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Macaulay Thomas Babington. History of England, vol.2

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Philadelphia: Porter & coates, 2006.
1st Baron Thomas Babington Macaulay (1800-1859) was a British historian, essayist, and statesman, best remembered for his five-volume History of England.
Baron Macaulay was a minor poet but a brilliant essayist. His History of England has been criticized for its Protestant and Whig bias, but his vast wealth of material, his use of vivid details, and his brilliant, rhetorical, narrative style combined to make it one of the greatest literary works of the 19th century.
Contents:
Chapter vi.
the Power of James at the Height.
His Foreign Policy.
His Plans of Domestic Government; the Habeas corpus Act.
The Standing Army.
Designs in favour of the Roman catholic Religion.
Violation of the Test Act.
Disgrace of Halifax; general Discontent.
Persecution of the French Huguenots.
Effect of that Persecution in England.
Meeting of Parliament; Speech of the King; an Opposition formed.
in the House of commons.
Sentiments of Foreign Governments.
Committee of the commons on the King's Speech.
Defeat of the Government.
Second Defeat of the Government; the King reprimands the commons.
Coke committed by the commons for Disrespect to the King.
Opposition to the Government in the Lords; the Earl of Devonshire.
The Bishop of London.
Viscount Mordaunt.
Prorogation.
Trials of Lord Gerard and of Hampden.
Trial of Delamere.
Effect of his Acquittal.
Parties in the court; Feeling of the Protestant Tories.
Publication of Papers found in the Strong Box of charles ii.
Feeling of the respectable Roman catholics.
Cabal of violent Roman catholics; castlemaine.
Jermyn; White; Tyrconnel.
Feeling of the Ministers of Foreign Governments.
The Pope and the Order of Jesus opposed to each other.
The Order of Jesus.
Father Petre.
The King's Temper and Opinions.
The King encouraged in his Errors by Sunderland.
Perfidy of Jeffreys.
Godolphin; the Queen; Amours of the King.
Catharine Sedley.
Intrigues of Rochester in favour of catharine Sedley.
Decline of Rochester's Influence.
Castelmaine sent to Rome; the Huguenots illtreated by James.
The Dispensing Power.
Dismission of Refractory Judges.
Case of Sir Edward Hales.
Roman catholics authorised to hold Ecclesiastical Benefices;
Sclater; Walker.
The Deanery of christchurch given to a Roman catholic.
Disposal of Bishoprics.
Resolution of James to use his Ecclesiastical Supremacy against.
the church.
His Difficulties.
He creates a new court of High commission.
Proceedings against the Bishop of London.
Discontent excited by the Public Display of Roman catholic.
Rites and Vestments.
Riots.
A camp formed at Hounslow.
Samuel Johnson.
Hugh Speke.
Proceedings against Johnson.
Zeal of the Anglican clergy against Popery.
The Roman Catholic Divines overmatched.
State of Scotland.
Queensberry.
Perth and Melfort.
Favour shown to the Roman Catholic Religion in Scotland.
Riots at Edinburgh.
Anger of the King; his Plans concerning Scotland.
Deputation of Scotch Privy Councillors sent to London.
Their Negotiations with the King.
Meeting of the Scotch Estates; they prove refractory.
They are adjourned; arbitrary System of Government in Scotland.
Ireland.
State of the Law on the Subject of Religion.
Hostility of Races.
Aboriginal Peasantry; aboriginal Aristocracy.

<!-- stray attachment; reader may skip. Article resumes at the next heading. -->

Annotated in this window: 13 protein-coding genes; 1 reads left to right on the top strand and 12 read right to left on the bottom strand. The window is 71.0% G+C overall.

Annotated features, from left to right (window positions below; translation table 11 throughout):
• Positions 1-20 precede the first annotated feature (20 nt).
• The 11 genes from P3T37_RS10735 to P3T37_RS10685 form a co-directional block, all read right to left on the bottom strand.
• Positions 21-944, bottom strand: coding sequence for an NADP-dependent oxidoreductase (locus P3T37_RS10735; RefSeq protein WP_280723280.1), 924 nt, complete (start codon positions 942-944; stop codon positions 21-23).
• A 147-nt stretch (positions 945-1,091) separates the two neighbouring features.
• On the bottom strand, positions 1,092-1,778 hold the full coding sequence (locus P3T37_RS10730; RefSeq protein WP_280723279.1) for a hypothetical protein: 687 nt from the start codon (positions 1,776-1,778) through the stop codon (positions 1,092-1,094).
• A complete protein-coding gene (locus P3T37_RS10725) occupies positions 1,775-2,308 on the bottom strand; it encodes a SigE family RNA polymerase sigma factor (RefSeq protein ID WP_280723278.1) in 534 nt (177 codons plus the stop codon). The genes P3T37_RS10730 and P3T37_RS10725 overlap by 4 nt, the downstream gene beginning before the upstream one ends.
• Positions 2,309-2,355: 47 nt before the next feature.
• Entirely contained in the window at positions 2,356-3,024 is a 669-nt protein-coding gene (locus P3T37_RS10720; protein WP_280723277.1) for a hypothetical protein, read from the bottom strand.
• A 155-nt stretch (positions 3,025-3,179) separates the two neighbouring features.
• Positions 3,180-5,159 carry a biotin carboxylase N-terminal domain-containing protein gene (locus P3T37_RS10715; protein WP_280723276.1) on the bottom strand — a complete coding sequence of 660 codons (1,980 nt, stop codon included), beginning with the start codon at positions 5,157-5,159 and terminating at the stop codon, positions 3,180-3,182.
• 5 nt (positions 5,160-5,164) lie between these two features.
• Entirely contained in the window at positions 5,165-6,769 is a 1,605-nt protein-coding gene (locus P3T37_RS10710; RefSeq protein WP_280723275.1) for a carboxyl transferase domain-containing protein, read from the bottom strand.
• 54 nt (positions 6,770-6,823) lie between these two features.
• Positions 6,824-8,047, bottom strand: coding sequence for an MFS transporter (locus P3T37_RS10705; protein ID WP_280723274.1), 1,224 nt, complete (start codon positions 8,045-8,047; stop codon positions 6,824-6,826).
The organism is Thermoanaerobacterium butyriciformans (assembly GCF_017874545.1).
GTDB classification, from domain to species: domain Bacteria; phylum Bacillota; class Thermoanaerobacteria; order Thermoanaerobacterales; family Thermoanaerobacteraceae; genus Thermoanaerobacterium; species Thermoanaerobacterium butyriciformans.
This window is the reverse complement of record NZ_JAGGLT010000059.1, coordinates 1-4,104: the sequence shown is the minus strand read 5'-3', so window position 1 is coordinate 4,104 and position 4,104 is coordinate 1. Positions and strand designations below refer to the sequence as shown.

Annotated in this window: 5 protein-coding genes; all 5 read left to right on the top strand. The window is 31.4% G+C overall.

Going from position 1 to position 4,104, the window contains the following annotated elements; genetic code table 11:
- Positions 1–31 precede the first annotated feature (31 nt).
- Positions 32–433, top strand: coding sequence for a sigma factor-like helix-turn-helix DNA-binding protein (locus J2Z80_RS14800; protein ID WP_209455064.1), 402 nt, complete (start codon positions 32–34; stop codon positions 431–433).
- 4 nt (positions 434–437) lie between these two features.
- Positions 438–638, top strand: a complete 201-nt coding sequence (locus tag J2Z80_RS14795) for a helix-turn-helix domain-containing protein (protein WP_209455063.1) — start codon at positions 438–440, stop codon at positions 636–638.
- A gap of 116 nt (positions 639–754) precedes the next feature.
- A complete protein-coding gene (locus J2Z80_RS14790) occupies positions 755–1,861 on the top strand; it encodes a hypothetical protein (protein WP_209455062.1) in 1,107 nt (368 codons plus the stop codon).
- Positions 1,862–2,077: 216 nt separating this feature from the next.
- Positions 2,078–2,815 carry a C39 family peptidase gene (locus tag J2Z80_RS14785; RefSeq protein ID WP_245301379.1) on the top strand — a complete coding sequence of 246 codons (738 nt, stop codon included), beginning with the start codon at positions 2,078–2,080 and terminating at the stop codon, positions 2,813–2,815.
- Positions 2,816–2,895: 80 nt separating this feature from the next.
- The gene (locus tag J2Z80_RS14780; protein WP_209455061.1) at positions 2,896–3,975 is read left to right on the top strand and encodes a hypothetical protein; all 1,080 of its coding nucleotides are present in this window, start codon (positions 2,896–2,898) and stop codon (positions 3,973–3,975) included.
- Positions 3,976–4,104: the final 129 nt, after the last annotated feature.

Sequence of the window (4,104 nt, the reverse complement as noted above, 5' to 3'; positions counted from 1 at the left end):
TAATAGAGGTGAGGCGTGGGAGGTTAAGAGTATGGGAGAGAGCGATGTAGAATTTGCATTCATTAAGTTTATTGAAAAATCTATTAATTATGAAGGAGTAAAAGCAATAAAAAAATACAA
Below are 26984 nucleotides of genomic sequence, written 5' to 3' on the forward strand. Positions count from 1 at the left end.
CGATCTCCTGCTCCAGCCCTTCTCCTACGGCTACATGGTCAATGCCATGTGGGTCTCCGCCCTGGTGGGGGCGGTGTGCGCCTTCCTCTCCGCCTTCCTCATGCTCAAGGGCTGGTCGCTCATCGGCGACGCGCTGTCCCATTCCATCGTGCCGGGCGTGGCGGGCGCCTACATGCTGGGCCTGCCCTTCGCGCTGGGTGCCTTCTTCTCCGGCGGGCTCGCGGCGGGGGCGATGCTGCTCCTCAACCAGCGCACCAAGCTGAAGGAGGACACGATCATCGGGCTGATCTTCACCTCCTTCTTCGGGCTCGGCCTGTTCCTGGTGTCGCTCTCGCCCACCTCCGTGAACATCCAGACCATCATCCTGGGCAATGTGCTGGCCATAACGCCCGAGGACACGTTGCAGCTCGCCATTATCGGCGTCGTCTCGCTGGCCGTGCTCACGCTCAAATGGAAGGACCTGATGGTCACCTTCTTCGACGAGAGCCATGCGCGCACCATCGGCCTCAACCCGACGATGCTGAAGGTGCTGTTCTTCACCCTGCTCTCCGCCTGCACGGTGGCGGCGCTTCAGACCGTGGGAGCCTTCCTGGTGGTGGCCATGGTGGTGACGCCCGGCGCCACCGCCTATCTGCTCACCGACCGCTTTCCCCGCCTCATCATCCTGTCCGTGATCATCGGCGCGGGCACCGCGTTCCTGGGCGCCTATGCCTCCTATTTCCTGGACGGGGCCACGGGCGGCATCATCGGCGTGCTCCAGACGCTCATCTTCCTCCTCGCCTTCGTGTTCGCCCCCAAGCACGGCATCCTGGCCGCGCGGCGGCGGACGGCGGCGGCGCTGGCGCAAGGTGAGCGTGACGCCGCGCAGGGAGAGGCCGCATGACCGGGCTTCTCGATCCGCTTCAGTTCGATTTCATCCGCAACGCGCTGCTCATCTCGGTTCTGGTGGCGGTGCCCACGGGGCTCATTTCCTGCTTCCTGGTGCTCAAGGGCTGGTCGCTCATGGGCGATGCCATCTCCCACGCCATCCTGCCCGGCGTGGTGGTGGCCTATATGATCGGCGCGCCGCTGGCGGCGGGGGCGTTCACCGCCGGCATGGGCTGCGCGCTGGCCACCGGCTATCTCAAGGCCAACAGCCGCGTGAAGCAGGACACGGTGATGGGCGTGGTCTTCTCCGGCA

State of the English Colony.
Course which James ought to have followed.
His Errors.
Clarendon arrives in Ireland as Lord Lieutenant.
His Mortifications; Panic among the Colonists.
Arrival of Tyrconnel at Dublin as General; his Partiality and Violence.
He is bent on the Repeal of the Act of Settlement; he returns to England.
The King displeased with Clarendon.
Rochester attacked by the Jesuitical Cabal.
Attempts of James to convert Rochester.
Dismission of Rochester.
Dismission of Clarendon; Tyrconnel Lord Deputy.
Dismay of the English Colonists in Ireland.
Effect of the Fall of the Hydes.
CHAPTER VII.
William, Prince of Orange; his Appearance.
His early Life and Education.
His Theological Opinions.
His Military Qualifications.
His Love of Danger; his bad Health.
Coldness of his Manners and Strength of his Emotions; his Friendship.
for Bentinck.
Mary, Princess of Orange.
Gilbert Burnet.
He brings about a good Understanding between the Prince and Princess.
Relations between William and English Parties.
His Feelings towards England.
His Feelings towards Holland and France.
His Policy consistent throughout.
Treaty of Augsburg.
William becomes the Head of the English Opposition.
Mordaunt proposes to William a Descent on England.
William rejects the Advice.
Discontent in England after the Fall of the Hydes.
Conversions to Popery; Peterborough; Salisbury.
Wycherley; Tindal; Haines.
Dryden.
The Hind and Panther.
Change in the Policy of the Court towards the Puritans.
Partial Toleration granted in Scotland.
Closeting.
It is unsuccessful.
Admiral Herbert.
Declaration of Indulgence.
Feeling of the Protestant Dissenters.
Feeling of the Church of England.
The Court and the Church.
Letter to a Dissenter; Conduct of the Dissenters.
Some of the Dissenters side with the Court; Care; Alsop.
Rosewell; Lobb.
Venn.
The Majority of the Puritans are against the Court; Baxter; Howe,
Banyan.
Kiffin.
The Prince and Princess of Orange hostile to the Declaration of Indulgence.
Their Views respecting the English Roman Catholics vindicated.
Enmity of James to Burnet.
Mission of Dykvelt to England; Negotiations of Dykvelt with English.
Statesmen.
Danby.
Nottingham.
Halifax.
Devonshire.
Edward Russell; Compton; Herbert.
Churchill.
Lady Churchill and the Princess Anne.
Dykvelt returns to the Hague with Letters from many eminent Englishmen.
Zulestein's Mission.
Growing Enmity between James and William.
Influence of the Dutch Press.
Correspondence of Stewart and Fagel.
Castelmaine's embassy to Rome.
CHAPTER VIII.
Consecration of the Nuncio at Saint James's Palace; his public Reception.
The Duke of Somerset.
Dissolution of the Parliament; Military Offences illegally punished.
Proceedings of the High Commission; the Universities.
Proceedings against the University of Cambridge.
The Earl of Mulgrave.
State of Oxford.
Magdalene College, Oxford.
Anthony Farmer recommended by the King for President.
Election of the President.
The Fellows of Magdalene cited before the High Commission.
Parker recommended as President; the Charterhouse.
The Royal Progress.
The King at Oxford; he reprimands the Fellows of Magdalene.
Penn attempts to mediate.